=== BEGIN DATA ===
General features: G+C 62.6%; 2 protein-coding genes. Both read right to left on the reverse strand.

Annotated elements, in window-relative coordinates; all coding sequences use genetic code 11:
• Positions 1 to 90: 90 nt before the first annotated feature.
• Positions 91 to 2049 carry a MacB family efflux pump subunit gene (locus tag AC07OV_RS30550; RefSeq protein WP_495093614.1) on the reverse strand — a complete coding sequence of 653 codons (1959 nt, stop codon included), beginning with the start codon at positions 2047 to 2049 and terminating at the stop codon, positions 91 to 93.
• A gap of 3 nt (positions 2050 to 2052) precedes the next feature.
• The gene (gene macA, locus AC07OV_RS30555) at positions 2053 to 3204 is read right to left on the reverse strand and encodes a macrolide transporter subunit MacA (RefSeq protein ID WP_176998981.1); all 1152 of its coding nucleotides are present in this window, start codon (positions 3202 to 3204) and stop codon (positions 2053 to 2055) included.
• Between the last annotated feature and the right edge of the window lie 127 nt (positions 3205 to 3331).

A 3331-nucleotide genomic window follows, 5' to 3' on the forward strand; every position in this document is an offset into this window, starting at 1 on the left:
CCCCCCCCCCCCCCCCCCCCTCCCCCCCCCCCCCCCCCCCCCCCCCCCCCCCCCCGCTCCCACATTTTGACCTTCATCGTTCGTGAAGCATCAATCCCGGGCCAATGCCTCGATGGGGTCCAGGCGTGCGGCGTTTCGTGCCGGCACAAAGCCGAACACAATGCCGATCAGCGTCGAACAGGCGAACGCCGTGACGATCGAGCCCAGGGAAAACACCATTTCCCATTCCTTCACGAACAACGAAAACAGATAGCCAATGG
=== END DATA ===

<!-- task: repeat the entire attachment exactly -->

General features: G+C 62.6%; 2 protein-coding genes. Both read right to left on the reverse strand.

Annotated elements, in window-relative coordinates; all coding sequences use genetic code 11:
• Positions 1 to 90: 90 nt before the first annotated feature.
• Positions 91 to 2049 carry a MacB family efflux pump subunit gene (locus tag AC07OV_RS30550; RefSeq protein WP_495093614.1) on the reverse strand — a complete coding sequence of 653 codons (1959 nt, stop codon included), beginning with the start codon at positions 2047 to 2049 and terminating at the stop codon, positions 91 to 93.
• A gap of 3 nt (positions 2050 to 2052) precedes the next feature.
• The gene (gene macA, locus AC07OV_RS30555) at positions 2053 to 3204 is read right to left on the reverse strand and encodes a macrolide transporter subunit MacA (RefSeq protein ID WP_176998981.1); all 1152 of its coding nucleotides are present in this window, start codon (positions 3202 to 3204) and stop codon (positions 2053 to 2055) included.
• Between the last annotated feature and the right edge of the window lie 127 nt (positions 3205 to 3331).

A 3331-nucleotide genomic window follows, 5' to 3' on the forward strand; every position in this document is an offset into this window, starting at 1 on the left:
CCCCCCCCCCCCCCCCCCCCTCCCCCCCCCCCCCCCCCCCCCCCCCCCCCCCCCCGCTCCCACATTTTGACCTTCATCGTTCGTGAAGCATCAATCCCGGGCCAATGCCTCGATGGGGTCCAGGCGTGCGGCGTTTCGTGCCGGCACAAAGCCGAACACAATGCCGATCAGCGTCGAACAGGCGAACGCCGTGACGATCGAGCCCAGGGAAAACACCATTTCCCATTCCTTCACGAACAACGAAAACAGATAGCCAATGG